Noting the mind of the Supreme Court, some provinces and several corporations, particularly in the oil industry, have begun serious negotiations with First Nations and Band Councils. On the other hand, a Globe and Mail editorial (03/28/15) on the Tsilhqot’in Nation decision, points out: “Aboriginal title is very real, but it also has very real limits. The court said that, if there is ‘a compelling and substantial public purpose,’ an ‘incursion’ or ‘infringement’ on the Aboriginal title can be justified.
“ ... At some time in the future, BC or the federal government could assert, in good faith, that a pipeline, highway, hydro-electric dam, natural gas plant, railway or mining project is vitally essential to the economy and well-being of the province or the country – and the courts might agree. Or they might not. In other words, Tsilhqot’in has a kind of sovereignty but it is limited. And those limits, are, unfortunately, vague – and subject to future negotiations and litigation.”
Michael Murray, a Jesuit who has lived and worked with Canadian Aboriginal peoples for many years, sees John Ralston Saul’s optimistic assessment of a “comeback” by Canada’s Aboriginal peoples as unrealistic. Having observed the impact of North American culture on Native artistic expression and social and family life over the decades, he is more inclined to see the future as “The Indian Transition” than a comeback of Native culture.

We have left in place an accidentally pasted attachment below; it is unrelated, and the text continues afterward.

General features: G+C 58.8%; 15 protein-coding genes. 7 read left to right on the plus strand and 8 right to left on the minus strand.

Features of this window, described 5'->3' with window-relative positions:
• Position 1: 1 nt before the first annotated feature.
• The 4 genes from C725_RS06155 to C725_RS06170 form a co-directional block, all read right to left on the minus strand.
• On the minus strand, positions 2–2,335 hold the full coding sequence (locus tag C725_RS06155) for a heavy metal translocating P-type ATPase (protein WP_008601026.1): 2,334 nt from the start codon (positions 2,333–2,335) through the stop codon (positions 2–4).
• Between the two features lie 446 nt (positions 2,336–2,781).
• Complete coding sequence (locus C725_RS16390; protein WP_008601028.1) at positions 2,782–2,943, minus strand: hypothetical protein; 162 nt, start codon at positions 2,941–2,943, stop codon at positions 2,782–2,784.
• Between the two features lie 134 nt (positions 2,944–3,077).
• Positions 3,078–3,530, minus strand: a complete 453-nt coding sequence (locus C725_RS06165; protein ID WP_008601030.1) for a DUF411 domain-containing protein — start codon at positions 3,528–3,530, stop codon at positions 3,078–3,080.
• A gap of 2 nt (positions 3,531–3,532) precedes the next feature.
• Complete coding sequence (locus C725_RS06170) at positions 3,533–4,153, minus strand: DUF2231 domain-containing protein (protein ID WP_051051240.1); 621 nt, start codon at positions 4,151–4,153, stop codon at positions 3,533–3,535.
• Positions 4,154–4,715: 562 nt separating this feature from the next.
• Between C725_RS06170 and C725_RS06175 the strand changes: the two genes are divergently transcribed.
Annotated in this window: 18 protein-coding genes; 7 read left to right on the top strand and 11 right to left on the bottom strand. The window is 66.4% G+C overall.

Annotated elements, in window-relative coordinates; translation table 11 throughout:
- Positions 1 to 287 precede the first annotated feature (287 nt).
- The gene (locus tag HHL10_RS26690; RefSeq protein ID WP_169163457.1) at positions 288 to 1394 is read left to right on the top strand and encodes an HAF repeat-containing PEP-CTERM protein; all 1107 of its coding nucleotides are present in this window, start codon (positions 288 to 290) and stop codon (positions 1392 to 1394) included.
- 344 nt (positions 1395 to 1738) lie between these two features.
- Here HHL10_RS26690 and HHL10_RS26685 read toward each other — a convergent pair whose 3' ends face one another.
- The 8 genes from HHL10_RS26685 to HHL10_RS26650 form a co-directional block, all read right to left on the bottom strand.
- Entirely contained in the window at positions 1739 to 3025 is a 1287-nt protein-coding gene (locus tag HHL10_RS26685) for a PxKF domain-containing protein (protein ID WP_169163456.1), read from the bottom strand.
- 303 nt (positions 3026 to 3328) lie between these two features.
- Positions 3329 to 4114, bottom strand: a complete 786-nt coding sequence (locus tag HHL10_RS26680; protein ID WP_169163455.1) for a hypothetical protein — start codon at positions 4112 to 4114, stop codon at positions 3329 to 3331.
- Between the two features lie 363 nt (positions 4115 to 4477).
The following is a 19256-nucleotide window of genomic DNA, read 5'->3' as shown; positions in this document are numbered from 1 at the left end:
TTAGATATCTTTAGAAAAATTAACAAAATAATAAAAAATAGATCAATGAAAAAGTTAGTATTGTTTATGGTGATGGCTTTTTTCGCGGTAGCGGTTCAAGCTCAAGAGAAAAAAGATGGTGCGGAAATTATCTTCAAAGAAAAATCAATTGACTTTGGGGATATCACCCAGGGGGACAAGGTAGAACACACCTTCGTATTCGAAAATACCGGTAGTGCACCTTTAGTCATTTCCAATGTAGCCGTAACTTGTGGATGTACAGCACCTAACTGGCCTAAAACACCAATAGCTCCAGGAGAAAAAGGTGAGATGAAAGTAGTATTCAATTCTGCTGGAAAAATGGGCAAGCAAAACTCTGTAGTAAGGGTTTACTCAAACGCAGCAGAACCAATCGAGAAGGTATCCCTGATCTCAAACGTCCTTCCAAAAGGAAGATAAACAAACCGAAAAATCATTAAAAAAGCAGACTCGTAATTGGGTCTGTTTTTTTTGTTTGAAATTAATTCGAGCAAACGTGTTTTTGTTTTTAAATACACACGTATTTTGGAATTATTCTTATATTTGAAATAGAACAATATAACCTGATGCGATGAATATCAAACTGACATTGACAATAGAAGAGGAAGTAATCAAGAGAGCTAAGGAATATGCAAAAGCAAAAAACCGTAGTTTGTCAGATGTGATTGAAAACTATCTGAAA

Nevertheless, if it took Canadians a couple of centuries to discover a way to recognize and live with the identity and rights of francophone Quebec, is it not time to heal the last ugly wound in Canada that is a betrayal of our co-founders, the Indigenous peoples who were here before us?
This is certainly the demanding position of a recent movement inspired by the Idle No More experience, named Canadians For a New Partnership (CFNP).
Co-chaired by Tim Broadhead OC, and Mary Simon OC, CM, its founding board includes former prime ministers, Joe Clark and Paul Martin, former auditor general Sheila Fraser, former Supreme Court Justice Frank Iacobucci and a number of First Nations leaders including former Assembly of First Nations’ national chief Ovide Mercredi and Sheila Watt-Cloutier OC, past international chair of the Inuit Circumpolar Council.
They hold that efforts to improve education and welfare will fail unless Canadians build up a new partnership and restore the trust that has eroded by a litany of historic wrongs.
Canadians for New Partnership want to begin a new dialogue among Canadians about our relationship with Aboriginal Peoples. Concretely, when governments and corporations talk about “the national interest” and “equity,” CFNP wants them to ask themselves if their actions are in the interests of the marginalized as well as the mainstream and does “equity” apply to those at the bottom as well as the top.
Just maybe Ralston Saul’s challenge to be idle no more is being heard and acted on by a growing number of Canadians.
Endnote: Jesuits have engaged with First Nations peoples since 17th century missionary work with the Huron-Wendat confederacy at Sainte-Marie among the Hurons in Midland, Ontario. Present concerns of Indigenous people for community rights in signed treaties, social justice and ecological sustainability all fall within the interest and focus of the Jesuit Forum. We encourage our Forum friends to become members of Canadians For a New Partnership.
Bill Ryan sj